Project Blink, from Adobe Labs, lets you edit videos like you're editing a word document. That makes it incredibly simple to use and accessible to just about everyone who's ever used Microsoft Word or similar. Its simplicity means you won't get the sort of total control over clips and audio as you would in video editing software like Adobe Premiere Pro, but if you want to turn things like webinars into useable video content, this is ideal.
Incredibly easy to use
Runs in browsers
Accessible to all
Supports keyboard shortcuts
Lacks the control of true video editors
Processing can be slow
No titles, transitions, and effects
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Once upon a time, video editing software was the preserve of Hollywood studios and advertising houses.
But before long, the tech filtered down to YouTubers and social media content creators. And now, just about anybody - from marketing teams to home users - can cut clips and make movies using the best video editors for beginners.
But despite a massive boost to accessibility, getting to grips with video editors can feel tricky; the learning curve can be steep - especially if you’ve never used one before.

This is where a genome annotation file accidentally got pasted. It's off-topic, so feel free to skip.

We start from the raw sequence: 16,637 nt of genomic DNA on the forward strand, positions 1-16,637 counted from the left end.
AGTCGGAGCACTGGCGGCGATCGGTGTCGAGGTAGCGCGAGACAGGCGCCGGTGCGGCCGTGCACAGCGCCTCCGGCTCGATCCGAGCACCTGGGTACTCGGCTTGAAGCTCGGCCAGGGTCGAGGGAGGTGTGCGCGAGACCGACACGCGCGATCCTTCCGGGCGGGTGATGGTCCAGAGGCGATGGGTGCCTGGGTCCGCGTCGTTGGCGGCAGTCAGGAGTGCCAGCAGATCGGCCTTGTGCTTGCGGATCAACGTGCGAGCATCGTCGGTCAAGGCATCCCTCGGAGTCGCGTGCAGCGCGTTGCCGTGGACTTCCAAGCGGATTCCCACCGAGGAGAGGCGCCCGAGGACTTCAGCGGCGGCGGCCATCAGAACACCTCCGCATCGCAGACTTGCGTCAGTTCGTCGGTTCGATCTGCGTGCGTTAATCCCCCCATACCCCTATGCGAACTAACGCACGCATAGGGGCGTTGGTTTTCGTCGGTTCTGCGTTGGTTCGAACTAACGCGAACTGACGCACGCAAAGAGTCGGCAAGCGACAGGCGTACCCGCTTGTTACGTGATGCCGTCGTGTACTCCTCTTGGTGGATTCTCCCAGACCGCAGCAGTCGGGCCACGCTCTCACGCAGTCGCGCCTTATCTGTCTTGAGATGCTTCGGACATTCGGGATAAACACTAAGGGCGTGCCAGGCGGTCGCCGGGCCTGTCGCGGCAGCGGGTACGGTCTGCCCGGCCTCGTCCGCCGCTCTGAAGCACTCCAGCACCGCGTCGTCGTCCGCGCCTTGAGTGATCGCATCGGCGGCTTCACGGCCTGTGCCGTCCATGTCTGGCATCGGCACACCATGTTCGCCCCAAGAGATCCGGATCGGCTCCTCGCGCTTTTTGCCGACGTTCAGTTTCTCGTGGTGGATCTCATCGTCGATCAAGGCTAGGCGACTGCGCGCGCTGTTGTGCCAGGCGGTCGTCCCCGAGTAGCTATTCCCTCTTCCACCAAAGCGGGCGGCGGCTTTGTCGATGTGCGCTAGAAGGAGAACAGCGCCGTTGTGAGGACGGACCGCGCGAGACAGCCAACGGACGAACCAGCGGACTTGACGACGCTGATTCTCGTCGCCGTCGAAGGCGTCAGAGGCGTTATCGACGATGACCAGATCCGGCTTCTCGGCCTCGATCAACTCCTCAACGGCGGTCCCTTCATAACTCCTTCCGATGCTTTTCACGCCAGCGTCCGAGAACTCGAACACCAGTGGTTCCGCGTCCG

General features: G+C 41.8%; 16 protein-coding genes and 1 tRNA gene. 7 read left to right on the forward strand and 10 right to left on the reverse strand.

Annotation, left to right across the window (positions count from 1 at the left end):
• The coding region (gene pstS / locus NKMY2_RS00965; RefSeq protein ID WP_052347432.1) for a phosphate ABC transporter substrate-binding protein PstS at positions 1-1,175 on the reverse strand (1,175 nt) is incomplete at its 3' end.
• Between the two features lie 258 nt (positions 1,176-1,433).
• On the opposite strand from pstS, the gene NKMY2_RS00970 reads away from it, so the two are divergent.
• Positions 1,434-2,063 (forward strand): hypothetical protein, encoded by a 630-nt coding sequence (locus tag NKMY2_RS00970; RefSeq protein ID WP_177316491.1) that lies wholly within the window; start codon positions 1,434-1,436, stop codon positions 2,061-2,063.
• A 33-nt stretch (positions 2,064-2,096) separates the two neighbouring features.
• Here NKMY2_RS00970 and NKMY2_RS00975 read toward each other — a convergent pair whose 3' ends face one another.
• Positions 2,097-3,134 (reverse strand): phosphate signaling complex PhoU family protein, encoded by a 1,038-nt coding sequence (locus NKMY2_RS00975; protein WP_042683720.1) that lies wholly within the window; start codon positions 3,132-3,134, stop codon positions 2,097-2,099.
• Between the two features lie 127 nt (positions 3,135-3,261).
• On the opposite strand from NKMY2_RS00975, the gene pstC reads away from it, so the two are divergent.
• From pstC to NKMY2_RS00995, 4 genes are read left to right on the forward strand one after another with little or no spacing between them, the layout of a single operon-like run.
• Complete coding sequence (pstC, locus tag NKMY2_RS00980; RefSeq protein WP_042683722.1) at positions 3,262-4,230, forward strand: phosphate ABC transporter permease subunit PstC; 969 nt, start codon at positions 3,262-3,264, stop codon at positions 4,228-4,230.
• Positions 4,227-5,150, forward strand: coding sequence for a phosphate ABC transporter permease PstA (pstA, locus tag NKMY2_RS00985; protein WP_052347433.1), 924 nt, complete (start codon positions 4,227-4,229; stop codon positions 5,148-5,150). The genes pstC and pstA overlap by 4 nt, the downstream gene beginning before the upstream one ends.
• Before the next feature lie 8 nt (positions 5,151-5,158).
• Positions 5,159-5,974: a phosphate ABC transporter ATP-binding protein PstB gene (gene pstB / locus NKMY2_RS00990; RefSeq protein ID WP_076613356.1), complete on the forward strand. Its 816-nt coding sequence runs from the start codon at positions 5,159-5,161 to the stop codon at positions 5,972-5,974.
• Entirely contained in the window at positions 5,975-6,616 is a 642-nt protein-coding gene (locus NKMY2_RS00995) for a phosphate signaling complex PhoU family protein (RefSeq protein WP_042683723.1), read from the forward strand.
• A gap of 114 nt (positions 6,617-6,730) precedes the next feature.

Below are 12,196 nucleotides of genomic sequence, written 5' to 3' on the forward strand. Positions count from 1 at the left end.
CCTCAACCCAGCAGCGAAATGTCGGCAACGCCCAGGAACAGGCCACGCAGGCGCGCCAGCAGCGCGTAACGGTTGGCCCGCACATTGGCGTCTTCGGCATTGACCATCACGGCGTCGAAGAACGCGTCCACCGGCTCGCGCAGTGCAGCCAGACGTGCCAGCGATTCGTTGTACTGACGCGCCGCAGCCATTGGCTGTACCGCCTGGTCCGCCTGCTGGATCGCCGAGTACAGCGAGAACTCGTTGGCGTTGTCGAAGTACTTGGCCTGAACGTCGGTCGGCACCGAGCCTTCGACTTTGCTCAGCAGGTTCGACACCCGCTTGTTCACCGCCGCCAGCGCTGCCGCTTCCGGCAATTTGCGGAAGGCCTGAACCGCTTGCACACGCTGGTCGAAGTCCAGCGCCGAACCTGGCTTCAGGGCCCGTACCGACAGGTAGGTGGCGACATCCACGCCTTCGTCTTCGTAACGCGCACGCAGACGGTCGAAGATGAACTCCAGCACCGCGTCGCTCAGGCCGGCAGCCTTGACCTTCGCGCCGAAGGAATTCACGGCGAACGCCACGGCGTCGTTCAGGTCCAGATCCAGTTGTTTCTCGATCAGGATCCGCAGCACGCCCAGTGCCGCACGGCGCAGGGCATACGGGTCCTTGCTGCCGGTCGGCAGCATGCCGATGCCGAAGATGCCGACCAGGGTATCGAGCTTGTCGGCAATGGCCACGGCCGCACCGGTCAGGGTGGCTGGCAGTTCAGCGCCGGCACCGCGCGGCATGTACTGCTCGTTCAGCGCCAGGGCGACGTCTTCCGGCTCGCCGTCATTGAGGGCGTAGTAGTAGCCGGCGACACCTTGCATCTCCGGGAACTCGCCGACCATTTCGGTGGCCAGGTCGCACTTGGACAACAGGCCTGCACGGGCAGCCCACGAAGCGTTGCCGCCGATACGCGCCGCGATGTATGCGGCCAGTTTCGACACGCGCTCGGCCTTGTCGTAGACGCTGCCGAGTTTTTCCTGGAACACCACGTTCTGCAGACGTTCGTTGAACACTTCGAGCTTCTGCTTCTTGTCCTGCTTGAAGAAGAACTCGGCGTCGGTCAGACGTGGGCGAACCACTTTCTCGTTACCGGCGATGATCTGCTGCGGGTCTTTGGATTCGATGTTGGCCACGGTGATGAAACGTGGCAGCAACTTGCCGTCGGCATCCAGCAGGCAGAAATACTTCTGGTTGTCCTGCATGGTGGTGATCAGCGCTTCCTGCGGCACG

And that’s where Adobe Labs’ AI-powered Project Blink enters the fray.
Project Blink, which is still in beta, is designed to strip away all the complexity usually associated with these tools.
But forget what you thought you knew about video editing. Project Blink isn’t like anything software package Adobe, or anyone else, has on the market.
It’s a whole new take that lets you cut clips like you’re editing in a word processor. That makes Blink even more accessible than the Adobe Express video editor, the company’s delightfully simple free video editing software for your browser.
Adobe Project Blink: Editing process
But what does it mean to edit videos as though they're word documents? After all, it seems like a bizarre combination.
You’ll start by uploading your video, which is processed by the tool - although it’s currently a bit slow at times.